Answered By: Mindy Kent Last Updated: Jan 08, 2016 Views: 119
The term "corporate reports" typically refers to financial reports created to comply with a country's financial authority regulations.
In the U.S., the Securities and Exchange Commission (SEC) regulates the nation's securities markets to ensure that investors have adequate information on which to base their investment decisions. Visit the SEC website to learn about what filings are available, and what information must be filed with the agency.
Looking at SEC filings is a good way to find precedential language such as for such as M&A agreements, financing agreements, or materials contracts.
Some commonly sought Filings:
- S-1 General Registration
- 8-K Current Report
- 10-K Annual Report
- 10-Q Quarterly Report
Some of the most commonly searched Exhibits:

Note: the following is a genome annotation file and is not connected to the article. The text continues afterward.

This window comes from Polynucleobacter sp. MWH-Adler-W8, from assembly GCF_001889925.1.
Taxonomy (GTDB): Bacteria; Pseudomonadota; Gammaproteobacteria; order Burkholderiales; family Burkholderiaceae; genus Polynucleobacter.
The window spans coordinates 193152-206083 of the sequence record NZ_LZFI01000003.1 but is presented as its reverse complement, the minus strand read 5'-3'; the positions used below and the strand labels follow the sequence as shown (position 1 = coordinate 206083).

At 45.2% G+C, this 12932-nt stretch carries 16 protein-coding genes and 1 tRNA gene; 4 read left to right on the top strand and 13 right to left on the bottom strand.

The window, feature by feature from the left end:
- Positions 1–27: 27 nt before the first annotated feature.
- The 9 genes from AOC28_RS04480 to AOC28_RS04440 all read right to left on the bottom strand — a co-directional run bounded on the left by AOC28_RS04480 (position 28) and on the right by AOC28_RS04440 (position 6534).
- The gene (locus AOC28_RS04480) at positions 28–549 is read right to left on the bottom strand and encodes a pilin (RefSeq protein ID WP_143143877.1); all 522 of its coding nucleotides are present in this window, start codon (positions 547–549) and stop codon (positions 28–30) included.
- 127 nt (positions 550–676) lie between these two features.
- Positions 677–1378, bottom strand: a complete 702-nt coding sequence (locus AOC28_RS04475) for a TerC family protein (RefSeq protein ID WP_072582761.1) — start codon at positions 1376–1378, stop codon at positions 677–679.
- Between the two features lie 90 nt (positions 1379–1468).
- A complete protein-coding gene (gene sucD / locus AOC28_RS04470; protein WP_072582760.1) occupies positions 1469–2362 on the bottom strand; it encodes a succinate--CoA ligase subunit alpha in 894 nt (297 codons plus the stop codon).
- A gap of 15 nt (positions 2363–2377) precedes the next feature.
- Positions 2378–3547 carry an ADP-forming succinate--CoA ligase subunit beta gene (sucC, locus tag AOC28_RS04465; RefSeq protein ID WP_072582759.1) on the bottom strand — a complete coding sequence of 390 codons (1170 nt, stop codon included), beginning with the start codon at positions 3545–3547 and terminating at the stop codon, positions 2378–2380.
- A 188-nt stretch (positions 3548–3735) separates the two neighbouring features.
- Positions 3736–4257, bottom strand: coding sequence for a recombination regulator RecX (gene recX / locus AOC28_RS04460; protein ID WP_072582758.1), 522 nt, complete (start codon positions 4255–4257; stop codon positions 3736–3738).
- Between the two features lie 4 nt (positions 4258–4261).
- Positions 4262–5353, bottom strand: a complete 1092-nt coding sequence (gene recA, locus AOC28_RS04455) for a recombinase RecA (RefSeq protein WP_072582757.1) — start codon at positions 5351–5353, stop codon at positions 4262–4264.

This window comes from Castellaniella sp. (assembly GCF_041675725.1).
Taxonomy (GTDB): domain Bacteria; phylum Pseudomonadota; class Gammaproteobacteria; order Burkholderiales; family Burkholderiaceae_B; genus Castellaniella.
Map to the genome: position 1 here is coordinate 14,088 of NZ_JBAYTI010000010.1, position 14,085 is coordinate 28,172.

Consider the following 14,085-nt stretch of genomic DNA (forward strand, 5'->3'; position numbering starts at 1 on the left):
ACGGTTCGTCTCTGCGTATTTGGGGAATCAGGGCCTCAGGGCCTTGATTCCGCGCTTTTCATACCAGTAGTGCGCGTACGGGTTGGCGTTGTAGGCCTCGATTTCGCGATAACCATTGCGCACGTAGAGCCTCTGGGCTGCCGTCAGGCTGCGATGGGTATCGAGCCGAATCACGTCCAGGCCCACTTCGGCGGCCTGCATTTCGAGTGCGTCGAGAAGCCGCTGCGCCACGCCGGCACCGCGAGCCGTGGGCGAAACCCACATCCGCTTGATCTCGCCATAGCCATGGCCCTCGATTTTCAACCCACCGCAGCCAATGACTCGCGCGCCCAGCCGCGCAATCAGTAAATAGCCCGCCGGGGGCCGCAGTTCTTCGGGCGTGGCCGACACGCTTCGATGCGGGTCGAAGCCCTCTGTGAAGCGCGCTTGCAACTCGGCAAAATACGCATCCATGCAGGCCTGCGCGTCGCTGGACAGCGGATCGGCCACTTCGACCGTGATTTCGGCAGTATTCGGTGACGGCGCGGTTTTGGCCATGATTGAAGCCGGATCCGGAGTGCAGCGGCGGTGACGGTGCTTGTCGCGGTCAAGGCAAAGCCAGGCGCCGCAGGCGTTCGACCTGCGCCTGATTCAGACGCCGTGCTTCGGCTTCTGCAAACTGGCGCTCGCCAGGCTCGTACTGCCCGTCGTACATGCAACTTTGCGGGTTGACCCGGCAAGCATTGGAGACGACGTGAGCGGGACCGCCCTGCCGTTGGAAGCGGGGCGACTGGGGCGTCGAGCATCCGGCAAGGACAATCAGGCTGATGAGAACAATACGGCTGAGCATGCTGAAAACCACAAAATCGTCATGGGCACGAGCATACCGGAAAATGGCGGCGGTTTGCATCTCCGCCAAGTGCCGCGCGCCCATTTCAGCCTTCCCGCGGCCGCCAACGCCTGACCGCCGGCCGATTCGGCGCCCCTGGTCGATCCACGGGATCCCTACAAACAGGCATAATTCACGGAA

- Plan of Acquisition/Reorganization (Exh. 2)
- Articles & By-Laws (Exh. 3)
- Material Contracts (Exh. 10)
- Annual/Quarterly Reports to Shareholders (Exh. 13)
Search SEC filings for documents, such as M&A agreements, financing agreements, or materials contracts.
The EDGAR databases in Westlaw & Bloomberg Law provide templates for searching SEC filings. One of the easiest ways to locate helpful documents is to limit your search by Filing and Exhibit type.
Search EDGAR by filing, form or exhibit type; allows to specify information related to financial statements and industry, among other criteria.
Company Investor Relations Webpage
Publicly held companies in the United States provide a great amount of information and documentation through the investor relations (IR) office. Go to a company’s IR page for company financial statements, archived quarterly investor calls, and 10-Qs, 10-Ks and 8-Ks.
Key data (financial, Fortune 500 ranking, industry classification, key people, geographic location, auditor, and related companies) are indexed in the citation and can be searched.